George Hourani explains that the Islamic Abbasid Caliphate Dynasty of Baghdad called for “Muslim unity” between Persians and Arabs by requiring Iranian converts to speak Arabic. This caused 9th-century Arab records about Middle Eastern merchants traveling to the east to mention “Persians” less and “Arabs” more (George Fadlo Hourani and John Carswell, Arab Seafaring in the Indian Ocean in Ancient and Early Medieval Times (Princeton, N.J.: Princeton University Press, 1995), 65). He explains, “Arabic-speaking Moslems of Iranian origin would naturally be classed as [Dashi 大食], Arabs” (Ibid, 62). The term Dashi may have also been used to designate speakers of Persian since it is originally a transliteration of the Persian word “Tāzīk” or “Tāžīk,” a term that distinguished Iranians from Turks (Ye Yiliang, “Introductory Essay: Outline of the Political Relations between Iran and China,” in Aspects of the Maritime Silk Road: From the Persian Gulf to the East China Sea, ed. Ralph Kauz (Wiesbaden: Harrassowitz, 2010), 5.). Therefore, Jews speaking languages associated with Muslims may have led to the two being conflated by the Chinese. Yin Gang suggests that some of the Semu who graduated the Yuan imperial exams with the prestigious rank of Jinshi (进士) may have been Jews since they have surnames similar to those of the Kaifeng Jews (Yin Gang, “Between Disintegration and Expansion: A Comparative Retrospection of Kaifeng Jewish and Muslim Communities,” in Peter Kupfer, Youtai: Presence and Perception of Jews and Judaism in China, ed. Peter Kupfer (Frankfurt am Main: Peter Lang, 2008), 192).
 Liu, “A Lingua Franca along the Silk Road,” 87-92.
 Zhu Jiang, “Jewish Traces in Yangzhou,” in Jews in Old China: Studies by Chinese Scholars, ed. Sidney Shapiro (New York: Hippocrene Books, 1988), 146-147.
 Ibid, 146.
 Leslie, The Survival of the Chinese Jews, 27.
 William Charles White, Chinese Jews: A Complication of Matters Relating to the Jews of K’ai-Feng Fu, 2nd ed (New York: Paragon Book Reprint, 1966), vol. II, 21 n. 14.
 Yin, “Between Disintegration and Expansion,” 193.
Adler, Elkan N. Jews in Many Lands (London, 1905).
Hourani, George Fadlo, and John Carswell. Arab Seafaring in the Indian Ocean in Ancient and Early Medieval Times. Princeton, N.J.: Princeton University Press, 1995.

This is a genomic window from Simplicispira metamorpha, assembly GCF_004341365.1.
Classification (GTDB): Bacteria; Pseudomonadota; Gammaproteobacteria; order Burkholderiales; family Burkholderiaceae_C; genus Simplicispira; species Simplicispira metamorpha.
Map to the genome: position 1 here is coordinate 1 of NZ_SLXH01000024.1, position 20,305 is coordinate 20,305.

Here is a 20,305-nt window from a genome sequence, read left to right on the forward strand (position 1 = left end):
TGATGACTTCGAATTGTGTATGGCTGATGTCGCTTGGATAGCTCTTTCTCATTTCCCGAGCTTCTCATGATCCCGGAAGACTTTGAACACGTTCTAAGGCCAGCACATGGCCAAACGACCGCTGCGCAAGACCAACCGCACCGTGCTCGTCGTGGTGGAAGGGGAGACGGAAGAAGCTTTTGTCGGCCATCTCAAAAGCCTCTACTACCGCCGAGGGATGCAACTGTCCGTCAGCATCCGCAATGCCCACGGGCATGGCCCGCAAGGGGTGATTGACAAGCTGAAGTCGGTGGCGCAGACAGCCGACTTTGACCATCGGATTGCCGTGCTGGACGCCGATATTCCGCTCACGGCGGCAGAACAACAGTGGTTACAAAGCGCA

Mote, Frederick Wade. Imperial China, 900-1800. Cambridge (Mass.): Harvard University press, 1999.
Leslie, Donald. The Survival of the Chinese Jews: The Jewish Community of Kaifeng. T’oung pao, 10. Leiden: Brill, 1972.
Liu, Yingsheng. “A Lingua Franca along the Silk Road: Persian Languages in China between the 14th and the 16th Centuries.” In Aspects of the Maritime Silk Road: From the Persian Gulf to the East China Sea, ed. Ralph Kauz, 87-95. Wiesbaden: Harrassowitz, 2010.
Utas, Bo. “Semitic in Iranian: Written, Read and Spoken Language.” In Linguistic Convergence and Areal Diffusion: Case Studies from Iranian, Semitic and Turkic, ed. Éva Ágnes Csató, Bo Isaksson, and Carina Jahani, 65-78. London: Routledge Curzon, 2005.
White, William Charles. Chinese Jews: A Complication of Matters Relating to the Jews of K’ai-Feng Fu, 2nd ed. New York: Paragon Book Reprint, 1966.
Wong, Fook-Kong, and Dalia Yasharpour. The Haggadah of the Kaifeng Jews of China. Leiden: Brill, 2011.
Ye, Yiliang. “Introductory Essay: Outline of the Political Relations between Iran and China.” In Aspects of the Maritime Silk Road: From the Persian Gulf to the East China Sea, ed. Ralph Kauz, 3-6. Wiesbaden: Harrassowitz, 2010.
Yin, Gang. “Between Disintegration and Expansion: A Comparative Retrospection of Kaifeng Jewish and Muslim Communities.” In Youtai: Presence and Perception of Jews and Judaism in China, ed. Peter Kupfer, 185-200. Frankfurt am Main: Peter Lang, 2008.
Zhu, Jiang. “Jewish Traces in Yangzhou.” In Jews in Old China: Studies by Chinese Scholars, ed. Sidney Shapiro, 143-158. New York: Hippocrene Books, 1988.